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Last Updated: Thursday, 8 February 2007, 11:30 GMT
NHS heroin 'will protect women'
By Simon Cox
Presenter, The Investigation: Heroin On The NHS

Earlier this week the first funeral took place of one of the five young women killed in Ipswich while working as prostitutes.

Prostitute - anonymous image
The Ipswich deaths raised concerns over links between sex and drugs

All had been supposedly working on the streets to help finance an addiction to heroin and crack cocaine.

Their deaths led to calls for heroin to be widely prescribed on the NHS as a way of stopping drug addicts becoming prostitutes.

On a cold night in Ipswich's red light district, Janine is working.

She is selling herself in order to buy drugs, specifically heroin and crack cocaine.

It's the same for all of the other prostitutes she knows. She says: "I can't name one girl who doesn't have a drug habit who works the streets."

Society will have to think about whether they want this treatment to be available and whether they are prepared to pay for it
Dr Emily Finch, Maudsley Hospital

Before the killings Janine was making almost 200 a night. All of it would be spent on drugs "apart from a phone credit and a packet of fags".

The heroin also helps her to do the work as, "it just numbs your emotions".

Her friend and fellow heroin user, Paula, the mother of a young baby, doesn't work as a prostitute but has watched many of her friends end up on the streets.

"I have seen girls do things for crack (cocaine) they would never dream of doing otherwise", she says.

'Daily dose'

Ten years ago Erin O'Mara, who lives in north west London, was in the same position as Janine.

To finance her habit she began working in the sex industry, initially as an escort. As her addiction developed she couldn't keep to any routine.

Many prostitutes work to get money to pay for drugs such as heroin

"When you have got a habit the drugs come first and if you don't have them by the time you start your shift you can't do it. That's why a lot of girls end up working on the street."

Erin no longer works as a prostitute but she does still take heroin. After 20 years on the drug she has tried every kind of treatment. Now she is part of a select group of drugs users who get their heroin on the NHS.

At a chemist near her flat there are several other addicts there collecting methadone prescriptions.

Methadone is synthetic heroin substitute and is the tried and trusted route for heroin addicts trying to kick the habit.

Erin is getting the real thing. The chemist is expecting her and hands over a bag containing her daily dose of pharmaceutical heroin. She has been doing this every few days, week in, week out, for the last four years.

She says: "You've got a measured dose, you know exactly how much you're taking and you can function perfectly well on it."

Her speech is a little slurred and she seems a little woozy but getting heroin on the NHS has given her stability - she now has a job and a flat.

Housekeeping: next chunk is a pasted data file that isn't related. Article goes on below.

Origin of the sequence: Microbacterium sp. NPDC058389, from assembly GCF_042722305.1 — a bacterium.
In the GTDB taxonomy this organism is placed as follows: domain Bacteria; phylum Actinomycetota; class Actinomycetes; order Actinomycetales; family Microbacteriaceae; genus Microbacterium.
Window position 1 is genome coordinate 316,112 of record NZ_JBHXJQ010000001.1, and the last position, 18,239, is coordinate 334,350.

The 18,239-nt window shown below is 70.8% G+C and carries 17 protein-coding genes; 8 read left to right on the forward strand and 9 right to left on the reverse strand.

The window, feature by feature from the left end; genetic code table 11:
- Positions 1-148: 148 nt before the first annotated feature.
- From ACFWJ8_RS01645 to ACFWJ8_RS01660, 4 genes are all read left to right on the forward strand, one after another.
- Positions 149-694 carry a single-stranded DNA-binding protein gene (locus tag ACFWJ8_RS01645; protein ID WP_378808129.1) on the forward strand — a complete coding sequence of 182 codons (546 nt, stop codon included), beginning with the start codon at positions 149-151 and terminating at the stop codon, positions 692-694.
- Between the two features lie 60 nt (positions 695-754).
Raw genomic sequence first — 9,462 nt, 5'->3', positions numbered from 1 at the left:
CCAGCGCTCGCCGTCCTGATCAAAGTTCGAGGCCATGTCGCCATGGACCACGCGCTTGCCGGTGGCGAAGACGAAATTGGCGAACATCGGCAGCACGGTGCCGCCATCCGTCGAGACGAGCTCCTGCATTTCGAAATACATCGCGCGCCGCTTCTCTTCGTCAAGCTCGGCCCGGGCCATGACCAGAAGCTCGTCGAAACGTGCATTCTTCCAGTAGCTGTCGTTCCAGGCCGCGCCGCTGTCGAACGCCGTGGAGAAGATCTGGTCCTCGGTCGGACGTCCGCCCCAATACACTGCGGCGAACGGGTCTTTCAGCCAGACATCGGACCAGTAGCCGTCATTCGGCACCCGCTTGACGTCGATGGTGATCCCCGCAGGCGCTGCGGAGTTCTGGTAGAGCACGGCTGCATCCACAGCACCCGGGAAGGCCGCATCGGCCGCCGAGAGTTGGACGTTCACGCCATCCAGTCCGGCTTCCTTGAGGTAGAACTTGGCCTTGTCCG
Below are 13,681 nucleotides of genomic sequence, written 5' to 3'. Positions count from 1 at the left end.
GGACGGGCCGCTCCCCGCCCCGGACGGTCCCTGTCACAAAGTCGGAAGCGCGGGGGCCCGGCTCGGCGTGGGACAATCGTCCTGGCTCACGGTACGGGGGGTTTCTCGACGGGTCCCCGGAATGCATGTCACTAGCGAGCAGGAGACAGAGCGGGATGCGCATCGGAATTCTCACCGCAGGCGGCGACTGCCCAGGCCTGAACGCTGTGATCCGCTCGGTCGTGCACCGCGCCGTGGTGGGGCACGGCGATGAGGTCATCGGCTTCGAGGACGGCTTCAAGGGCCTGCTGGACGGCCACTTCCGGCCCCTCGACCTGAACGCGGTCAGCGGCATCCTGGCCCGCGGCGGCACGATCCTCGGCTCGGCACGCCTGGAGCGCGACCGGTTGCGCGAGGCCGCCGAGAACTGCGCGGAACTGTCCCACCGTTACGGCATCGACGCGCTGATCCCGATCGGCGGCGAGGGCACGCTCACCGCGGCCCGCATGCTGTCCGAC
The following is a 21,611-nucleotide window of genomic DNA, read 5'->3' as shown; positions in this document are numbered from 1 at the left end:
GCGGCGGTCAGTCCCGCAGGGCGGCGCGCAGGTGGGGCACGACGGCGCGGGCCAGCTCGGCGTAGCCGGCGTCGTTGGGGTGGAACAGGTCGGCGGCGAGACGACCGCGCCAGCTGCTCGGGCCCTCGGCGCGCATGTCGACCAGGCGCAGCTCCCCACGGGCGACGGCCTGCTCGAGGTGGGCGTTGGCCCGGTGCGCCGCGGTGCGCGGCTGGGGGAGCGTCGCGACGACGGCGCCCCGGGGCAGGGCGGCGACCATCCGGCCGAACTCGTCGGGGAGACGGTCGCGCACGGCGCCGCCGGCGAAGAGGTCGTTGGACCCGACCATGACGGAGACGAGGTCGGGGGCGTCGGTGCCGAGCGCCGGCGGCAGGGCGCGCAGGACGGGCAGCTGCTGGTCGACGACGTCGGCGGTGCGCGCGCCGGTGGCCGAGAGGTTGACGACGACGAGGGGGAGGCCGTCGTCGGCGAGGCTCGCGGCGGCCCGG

"I felt like I was trapped on this treatment nightmare. Now that I get my heroin prescribed, all that anxiety has gone."


Erin is a special case. She is HIV positive and has had Hepatitis C so it's vital she doesn't share needles.

Currently just over 1% of heroin users in the UK, around 400 people, get their heroin in this way.

Each one costs the taxpayer around 10,000 a year.

In spite of this, some policy makers and police would like to see a lot more people being prescribed heroin.

Tom Lloyd, the recently retired Chief Constable of Cambridgeshire says heroin on the NHS could dramatically cut the cost of drug relate crime and improve the lives of heroin users.

"If they were allowed to have heroin under controlled circumstances then that chaos would be taken out of their lives, they could get their lives sorted out."

'Huge improvements'

This is exactly what's currently happening in three areas in Britain where trials are being conducted into prescribing heroin on the NHS.

Users don't get it at their local chemist like Erin, but have to go to a centre to take the drug under strict supervision.

The trials have only been running for a year but Professor John Strang, director of the National Addiction Centre, says the early results are promising.

"Our strong clinical impression is we are seeing huge improvements which we would not ordinarily have seen."

The stiffest opposition to wide scale heroin prescribing comes from Professor Strang's own colleagues within the medical establishment.

Will suit 'a minority'

At his private GP practice in Felixstowe in Suffolk, Dr John McMurray has been dispensing methadone to heroin users for many years.

He says giving heroin to patients, even heavily addicted users like Erin O'Mara, could end up killing them.

"What you needed to feel perfectly OK yesterday if you use today could be sufficient to kill you".

Even those campaigning for heroin on the NHS say it will only be suitable for a minority of heroin users.

That could still mean up to 25,000 addicts being given free heroin. The bill for the NHS would be around 375m.

Dr Emily Finch is a consultant psychiatrist in addiction at the Maudsley Hospital, one of the sites conducting trials into heroin prescribing.

She says it won't be up to doctors to decide whether the scheme should be rolled out: "Society will have to think about whether they want this treatment to be available and whether they are prepared to pay for it."

The Investigation: Heroin On The NHS will be broadcast on Radio 4 at 2000 GMT on Thursday 8 February.

You can also listen online for 7 days after that at Radio 4's Listen again page.

Prostitutes speak of their ordeals
19 Dec 06 |  Special Reports
Mother backs heroin clinic trials
07 Jun 06 |  Scotland


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